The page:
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Fresh grease hampers Thames Water fixing 'fatberg' sewer

Thames Water admits efforts to fix a "fat-damaged sewer" in London Road, Kingston are being hampered by tonnes of fresh grease, despite its pleas to "Bin it - don't block it!". Last month, it revealed that a 15-tonne "fatberg" had caused the sewer pipe to collapse.

Dealing with blockages caused by fat and wrongly flushed items costs Thames Water £1M every month. Dealing with blockages caused by fat and wrongly flushed items costs Thames Water £1M every month.

The company now plans to write to householders and businesses outlining the seriousness of the problem.

Engineers working on the sewer pipe damaged by the "fatberg" were puzzled by the emergence of fresh fat oozing from the same sewer.

Gordon Hailwood, Thames Water contracts supervisor, explained: “This sewer pipe collects the sewage from across most of Kingston so it could be coming from anywhere. Old, congealed fat is white, but this was yellow in colour, so it’s been put into the sewers over the last few weeks.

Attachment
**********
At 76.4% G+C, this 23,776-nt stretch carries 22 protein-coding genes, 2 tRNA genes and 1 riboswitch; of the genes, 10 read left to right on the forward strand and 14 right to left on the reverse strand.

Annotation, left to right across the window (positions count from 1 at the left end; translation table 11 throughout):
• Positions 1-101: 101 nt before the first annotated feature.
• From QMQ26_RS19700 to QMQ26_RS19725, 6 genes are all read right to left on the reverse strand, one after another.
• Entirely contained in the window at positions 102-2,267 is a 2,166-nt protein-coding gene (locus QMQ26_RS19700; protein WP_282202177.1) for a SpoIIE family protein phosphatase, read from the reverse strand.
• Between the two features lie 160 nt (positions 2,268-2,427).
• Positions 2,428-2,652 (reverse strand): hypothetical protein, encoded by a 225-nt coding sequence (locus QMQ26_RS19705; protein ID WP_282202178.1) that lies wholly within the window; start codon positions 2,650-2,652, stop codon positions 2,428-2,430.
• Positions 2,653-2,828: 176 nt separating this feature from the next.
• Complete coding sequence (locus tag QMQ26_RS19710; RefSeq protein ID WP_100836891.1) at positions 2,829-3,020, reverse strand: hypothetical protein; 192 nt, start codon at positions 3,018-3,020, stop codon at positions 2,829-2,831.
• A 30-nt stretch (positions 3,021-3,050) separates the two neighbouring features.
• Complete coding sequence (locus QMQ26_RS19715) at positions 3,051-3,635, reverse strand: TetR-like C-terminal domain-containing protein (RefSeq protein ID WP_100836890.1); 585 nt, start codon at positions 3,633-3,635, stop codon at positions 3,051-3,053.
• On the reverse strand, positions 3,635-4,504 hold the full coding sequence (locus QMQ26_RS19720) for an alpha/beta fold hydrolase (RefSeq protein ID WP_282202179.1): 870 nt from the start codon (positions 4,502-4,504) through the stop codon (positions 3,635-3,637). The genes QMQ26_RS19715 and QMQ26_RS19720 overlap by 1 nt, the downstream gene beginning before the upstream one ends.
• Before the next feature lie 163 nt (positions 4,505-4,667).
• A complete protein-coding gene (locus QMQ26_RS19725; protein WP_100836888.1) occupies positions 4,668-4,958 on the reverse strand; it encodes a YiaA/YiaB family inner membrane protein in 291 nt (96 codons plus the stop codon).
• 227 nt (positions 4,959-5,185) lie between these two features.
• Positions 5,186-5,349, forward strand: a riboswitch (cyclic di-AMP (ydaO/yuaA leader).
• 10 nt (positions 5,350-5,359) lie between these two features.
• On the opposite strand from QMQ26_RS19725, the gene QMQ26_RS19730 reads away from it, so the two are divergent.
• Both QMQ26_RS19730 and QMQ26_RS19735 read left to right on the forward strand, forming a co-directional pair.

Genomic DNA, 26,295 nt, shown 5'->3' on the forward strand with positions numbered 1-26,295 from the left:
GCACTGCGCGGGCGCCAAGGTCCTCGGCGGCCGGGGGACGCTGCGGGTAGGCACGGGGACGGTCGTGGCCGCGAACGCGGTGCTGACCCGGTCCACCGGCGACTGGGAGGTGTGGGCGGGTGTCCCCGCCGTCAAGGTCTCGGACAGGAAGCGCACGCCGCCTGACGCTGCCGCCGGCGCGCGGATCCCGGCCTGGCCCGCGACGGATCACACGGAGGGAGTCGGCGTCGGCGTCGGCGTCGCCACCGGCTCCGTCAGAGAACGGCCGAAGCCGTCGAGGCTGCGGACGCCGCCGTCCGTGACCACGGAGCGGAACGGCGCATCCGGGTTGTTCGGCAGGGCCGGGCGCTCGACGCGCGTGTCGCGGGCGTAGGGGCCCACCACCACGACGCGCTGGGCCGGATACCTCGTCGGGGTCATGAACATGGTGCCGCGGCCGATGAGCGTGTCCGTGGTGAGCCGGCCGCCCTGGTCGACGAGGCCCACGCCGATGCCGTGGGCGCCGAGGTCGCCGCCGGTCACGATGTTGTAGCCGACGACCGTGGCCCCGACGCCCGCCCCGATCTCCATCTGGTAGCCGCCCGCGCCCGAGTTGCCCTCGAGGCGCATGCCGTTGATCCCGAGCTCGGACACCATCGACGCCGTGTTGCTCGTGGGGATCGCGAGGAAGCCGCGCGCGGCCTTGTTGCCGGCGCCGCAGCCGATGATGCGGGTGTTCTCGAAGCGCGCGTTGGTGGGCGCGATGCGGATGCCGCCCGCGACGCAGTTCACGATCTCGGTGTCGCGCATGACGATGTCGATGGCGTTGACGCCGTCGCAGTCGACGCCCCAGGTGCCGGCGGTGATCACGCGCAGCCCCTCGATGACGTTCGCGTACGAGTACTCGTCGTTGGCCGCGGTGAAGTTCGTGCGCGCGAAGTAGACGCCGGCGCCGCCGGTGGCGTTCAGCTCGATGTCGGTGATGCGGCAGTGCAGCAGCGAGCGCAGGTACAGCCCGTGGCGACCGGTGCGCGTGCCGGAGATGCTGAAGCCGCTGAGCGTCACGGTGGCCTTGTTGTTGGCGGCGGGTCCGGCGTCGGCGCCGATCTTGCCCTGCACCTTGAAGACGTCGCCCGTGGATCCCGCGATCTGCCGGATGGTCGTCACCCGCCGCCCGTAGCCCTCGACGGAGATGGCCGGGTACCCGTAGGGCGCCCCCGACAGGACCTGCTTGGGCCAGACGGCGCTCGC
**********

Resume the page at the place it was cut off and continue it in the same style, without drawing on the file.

“We’ve spent a lot of time drawing attention to the dangers of putting fat down the drain, so I can’t imagine where these huge amounts are coming from.”

Further damage was discovered in the trunk sewers in the London Road area, and work will need to be extended to put it back in working order.

Hailwood added: “The weight of the fat in the pipes has pushed the sewer pipe down into the soft subsoil. We’ll need to replace these brick sewers with newer more robust pipes.

No end date has been given for the work yet while investigations to assess the condition of the sewers continue.

Author: Maureen Gaines, Editor, WET News Find on Google+
Topic: Sewer Networks
Tags: sewers , Fats Oils and Grease , Thames Water , pipelines

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